R&D Breakthroughs Screen: getting a jump on the growth investors?

Friday, Mar 09 2012 by

We thought we’d spend some time discussing one of the most obscure screens amongst the Quality stock screen category, R&D Breakthroughs Screen. It’s a stock selection strategy that seeks to match up companies with cheap share prices compared to what they are spending on R&D.

Why this one?

Well, we’ve not really covered it before and frankly it has been going like a rocket ever since we started tracking its performance along with the other screens on December 15. It’s enjoyed a 25.80% gains vs. 7.9% for the FTSE 100, with a -2.85% maximum drawdown. That makes it the third best performing of all 61 of our screens, closely following the leader, earnings upgrade momentum (see here for a list of all the screens sorted by their performance to date).

What's this Screen all about? 

This screen is designed to find potential growth stocks before the market catches on. It does it by seeking out attractively priced shares and applying some neat accounting analysis to see which ones are spending the most on research and development. The metrics involved are inspired by a screen developed by US investment commentator and author of Your Next Great Stock, Jack Hough, and the theory behind it is supported by substantial academic and professional research.

First, the theory. The screen leans heavily on the phenomenon that stock mispricing can easily occur because of the way that companies account for R&D. Given the choice, most firms would prefer to book their R&D expenses as capital investments on the basis that they are hoping that R&D will eventually lead to some profitable conclusion further down the line. By booking these costs as an investment it would qualify them as intangible assets, which could then be depreciated over a period of time. In some cases, companies do book ‘development’ as an intangible but they have to regularly vouch for each project being commercially viable. What ends up happening in a lot of cases – because of accounting and tax rules – is that R&D has to be booked as an expense (much the same as computers, entertaining and paperclips) in the year it occurs.

What is important about this situation is that heavy R&D costs can weigh against company earnings, which inevitably drags down the share price. So a company may be investing hard on future development that will hopefully…

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As per our Terms of Use, Stockopedia is a financial news & data site, discussion forum and content aggregator. Our site should be used for educational & informational purposes only. We do not provide investment advice, recommendations or views as to whether an investment or strategy is suited to the investment needs of a specific individual. You should make your own decisions and seek independent professional advice before doing so. Remember: Shares can go down as well as up. Past performance is not a guide to future performance & investors may not get back the amount invested. ?>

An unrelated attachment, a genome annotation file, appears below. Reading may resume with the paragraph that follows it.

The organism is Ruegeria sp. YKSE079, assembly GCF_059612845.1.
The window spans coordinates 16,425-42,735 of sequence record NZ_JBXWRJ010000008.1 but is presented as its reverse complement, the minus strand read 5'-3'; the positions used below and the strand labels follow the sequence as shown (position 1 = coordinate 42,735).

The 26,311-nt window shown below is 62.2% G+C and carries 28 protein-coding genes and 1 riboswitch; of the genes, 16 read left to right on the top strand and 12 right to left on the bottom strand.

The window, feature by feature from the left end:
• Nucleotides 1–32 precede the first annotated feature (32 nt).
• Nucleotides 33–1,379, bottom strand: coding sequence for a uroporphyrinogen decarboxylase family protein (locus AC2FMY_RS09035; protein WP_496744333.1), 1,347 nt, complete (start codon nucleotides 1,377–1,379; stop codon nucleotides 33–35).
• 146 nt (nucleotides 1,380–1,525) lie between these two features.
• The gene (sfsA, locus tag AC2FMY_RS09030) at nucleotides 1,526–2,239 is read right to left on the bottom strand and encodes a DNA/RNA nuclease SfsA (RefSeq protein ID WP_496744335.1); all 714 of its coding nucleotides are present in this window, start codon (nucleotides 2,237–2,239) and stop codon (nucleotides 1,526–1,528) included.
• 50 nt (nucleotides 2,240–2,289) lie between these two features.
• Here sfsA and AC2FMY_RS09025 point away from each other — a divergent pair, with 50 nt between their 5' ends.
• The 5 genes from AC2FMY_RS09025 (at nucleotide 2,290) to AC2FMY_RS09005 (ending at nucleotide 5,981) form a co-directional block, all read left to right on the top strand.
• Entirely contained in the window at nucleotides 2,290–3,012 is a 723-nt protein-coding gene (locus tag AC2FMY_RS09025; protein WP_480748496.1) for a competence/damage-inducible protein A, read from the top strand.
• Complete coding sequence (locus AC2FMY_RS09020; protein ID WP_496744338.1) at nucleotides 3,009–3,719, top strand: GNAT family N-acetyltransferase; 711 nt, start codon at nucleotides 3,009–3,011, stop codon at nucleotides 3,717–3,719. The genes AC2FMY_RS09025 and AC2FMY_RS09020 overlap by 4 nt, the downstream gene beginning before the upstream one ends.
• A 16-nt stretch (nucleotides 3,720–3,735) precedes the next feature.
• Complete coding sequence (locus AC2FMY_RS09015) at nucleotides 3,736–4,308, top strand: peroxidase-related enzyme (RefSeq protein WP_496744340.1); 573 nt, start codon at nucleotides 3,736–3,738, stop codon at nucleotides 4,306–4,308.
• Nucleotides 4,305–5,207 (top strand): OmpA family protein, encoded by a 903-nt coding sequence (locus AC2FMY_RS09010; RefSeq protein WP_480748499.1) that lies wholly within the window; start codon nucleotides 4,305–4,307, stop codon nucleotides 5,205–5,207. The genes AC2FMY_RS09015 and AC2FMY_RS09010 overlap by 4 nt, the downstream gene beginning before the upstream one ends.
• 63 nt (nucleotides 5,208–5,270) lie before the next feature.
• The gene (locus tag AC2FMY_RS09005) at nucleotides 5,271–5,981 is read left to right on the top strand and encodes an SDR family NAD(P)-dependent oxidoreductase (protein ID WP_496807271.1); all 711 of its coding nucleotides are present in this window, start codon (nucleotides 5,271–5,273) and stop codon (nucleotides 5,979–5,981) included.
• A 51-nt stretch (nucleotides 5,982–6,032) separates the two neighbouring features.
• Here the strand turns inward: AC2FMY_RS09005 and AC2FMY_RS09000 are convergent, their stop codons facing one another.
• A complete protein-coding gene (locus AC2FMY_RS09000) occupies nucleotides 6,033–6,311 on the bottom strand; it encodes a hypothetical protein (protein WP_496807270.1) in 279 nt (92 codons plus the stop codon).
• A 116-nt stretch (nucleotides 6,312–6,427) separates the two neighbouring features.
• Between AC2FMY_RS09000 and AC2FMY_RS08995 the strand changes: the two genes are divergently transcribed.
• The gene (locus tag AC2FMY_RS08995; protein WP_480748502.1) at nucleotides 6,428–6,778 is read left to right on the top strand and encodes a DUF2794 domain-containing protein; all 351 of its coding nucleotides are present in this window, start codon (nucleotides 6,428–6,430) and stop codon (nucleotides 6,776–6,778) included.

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6 Comments on this Article show/hide all

ceejay9 3rd Aug '17 1 of 6

Share price graphs do not appear to support the conclusions!

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underscored 3rd Aug '17 2 of 6

In reply to post #204595

Puricore did not perform from this post in 2012, pace got bought out at a substantial premium and gw is a four bagger

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ceejay9 4th Aug '17 3 of 6

Heck of a lot of price crashes in those graphs! In my experience market does not value R&D expenditure, but sees 'investment' as same as 'money down the drain'. Maybe come right in longer term - if survive bankruptcy due to financiers pulling rug out from under and leaving shareholders out in the cold.

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HumourMe 4th Aug '17 4 of 6

I got excited about the great drawdown until I realised that this was 'recent'. Since inception it has had major reversals as well as major gains, both for sustained periods. For me minimising drawdown is on parity with returns as I'm much more likely to stick with a strategy that avoids big drawdowns.

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peterthegreat 25th Jan '18 5 of 6

Just checking that I understand the graph correctly. It appears to me that this screen produced a return of approximately zero for the first 4.5 years and then over the subsequent 18 months produced a return of over 600%. Have I misunderstood something or are the results really this volatile?

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MarkLDN 29th Jan '18 6 of 6

In reply to post #304508

13% annualised - not bad! As for volatility, that would only be natural in the R&D space.

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